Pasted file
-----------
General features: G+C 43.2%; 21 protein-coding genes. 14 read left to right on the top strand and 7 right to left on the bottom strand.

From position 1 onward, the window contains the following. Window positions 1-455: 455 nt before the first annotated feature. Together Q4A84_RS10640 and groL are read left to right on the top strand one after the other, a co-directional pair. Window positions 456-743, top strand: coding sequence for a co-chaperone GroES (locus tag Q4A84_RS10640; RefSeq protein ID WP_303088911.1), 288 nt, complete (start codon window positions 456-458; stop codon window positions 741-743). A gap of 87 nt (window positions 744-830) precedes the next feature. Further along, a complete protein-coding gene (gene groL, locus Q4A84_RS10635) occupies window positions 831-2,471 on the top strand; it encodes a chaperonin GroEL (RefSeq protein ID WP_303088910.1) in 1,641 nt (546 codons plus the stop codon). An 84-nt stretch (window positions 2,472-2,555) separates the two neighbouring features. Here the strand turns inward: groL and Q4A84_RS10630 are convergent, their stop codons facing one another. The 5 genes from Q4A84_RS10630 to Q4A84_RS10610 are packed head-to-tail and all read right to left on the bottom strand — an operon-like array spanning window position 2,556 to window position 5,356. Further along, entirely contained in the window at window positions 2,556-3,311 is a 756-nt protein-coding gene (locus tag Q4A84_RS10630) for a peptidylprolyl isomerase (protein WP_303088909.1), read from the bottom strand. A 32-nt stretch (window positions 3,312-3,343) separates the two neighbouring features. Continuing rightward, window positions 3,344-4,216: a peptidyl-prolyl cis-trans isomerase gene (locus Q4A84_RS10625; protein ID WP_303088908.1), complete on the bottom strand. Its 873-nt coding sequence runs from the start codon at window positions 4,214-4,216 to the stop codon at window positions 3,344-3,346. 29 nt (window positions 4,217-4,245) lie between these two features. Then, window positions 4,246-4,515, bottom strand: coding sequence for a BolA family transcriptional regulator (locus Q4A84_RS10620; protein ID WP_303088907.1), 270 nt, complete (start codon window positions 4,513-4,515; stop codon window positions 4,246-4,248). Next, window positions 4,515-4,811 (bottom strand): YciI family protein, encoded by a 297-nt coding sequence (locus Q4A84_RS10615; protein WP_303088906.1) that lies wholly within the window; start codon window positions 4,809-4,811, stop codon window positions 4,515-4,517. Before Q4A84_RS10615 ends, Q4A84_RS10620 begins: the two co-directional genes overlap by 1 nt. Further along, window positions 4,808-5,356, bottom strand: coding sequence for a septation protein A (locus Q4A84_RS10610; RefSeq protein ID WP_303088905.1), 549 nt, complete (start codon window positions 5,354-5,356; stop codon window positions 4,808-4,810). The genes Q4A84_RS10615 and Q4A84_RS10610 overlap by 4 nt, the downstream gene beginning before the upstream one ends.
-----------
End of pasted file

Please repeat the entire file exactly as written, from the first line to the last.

General features: G+C 43.2%; 21 protein-coding genes. 14 read left to right on the top strand and 7 right to left on the bottom strand.

From position 1 onward, the window contains the following. Window positions 1-455: 455 nt before the first annotated feature. Together Q4A84_RS10640 and groL are read left to right on the top strand one after the other, a co-directional pair. Window positions 456-743, top strand: coding sequence for a co-chaperone GroES (locus tag Q4A84_RS10640; RefSeq protein ID WP_303088911.1), 288 nt, complete (start codon window positions 456-458; stop codon window positions 741-743). A gap of 87 nt (window positions 744-830) precedes the next feature. Further along, a complete protein-coding gene (gene groL, locus Q4A84_RS10635) occupies window positions 831-2,471 on the top strand; it encodes a chaperonin GroEL (RefSeq protein ID WP_303088910.1) in 1,641 nt (546 codons plus the stop codon). An 84-nt stretch (window positions 2,472-2,555) separates the two neighbouring features. Here the strand turns inward: groL and Q4A84_RS10630 are convergent, their stop codons facing one another. The 5 genes from Q4A84_RS10630 to Q4A84_RS10610 are packed head-to-tail and all read right to left on the bottom strand — an operon-like array spanning window position 2,556 to window position 5,356. Further along, entirely contained in the window at window positions 2,556-3,311 is a 756-nt protein-coding gene (locus tag Q4A84_RS10630) for a peptidylprolyl isomerase (protein WP_303088909.1), read from the bottom strand. A 32-nt stretch (window positions 3,312-3,343) separates the two neighbouring features. Continuing rightward, window positions 3,344-4,216: a peptidyl-prolyl cis-trans isomerase gene (locus Q4A84_RS10625; protein ID WP_303088908.1), complete on the bottom strand. Its 873-nt coding sequence runs from the start codon at window positions 4,214-4,216 to the stop codon at window positions 3,344-3,346. 29 nt (window positions 4,217-4,245) lie between these two features. Then, window positions 4,246-4,515, bottom strand: coding sequence for a BolA family transcriptional regulator (locus Q4A84_RS10620; protein ID WP_303088907.1), 270 nt, complete (start codon window positions 4,513-4,515; stop codon window positions 4,246-4,248). Next, window positions 4,515-4,811 (bottom strand): YciI family protein, encoded by a 297-nt coding sequence (locus Q4A84_RS10615; protein WP_303088906.1) that lies wholly within the window; start codon window positions 4,809-4,811, stop codon window positions 4,515-4,517. Before Q4A84_RS10615 ends, Q4A84_RS10620 begins: the two co-directional genes overlap by 1 nt. Further along, window positions 4,808-5,356, bottom strand: coding sequence for a septation protein A (locus Q4A84_RS10610; RefSeq protein ID WP_303088905.1), 549 nt, complete (start codon window positions 5,354-5,356; stop codon window positions 4,808-4,810). The genes Q4A84_RS10615 and Q4A84_RS10610 overlap by 4 nt, the downstream gene beginning before the upstream one ends.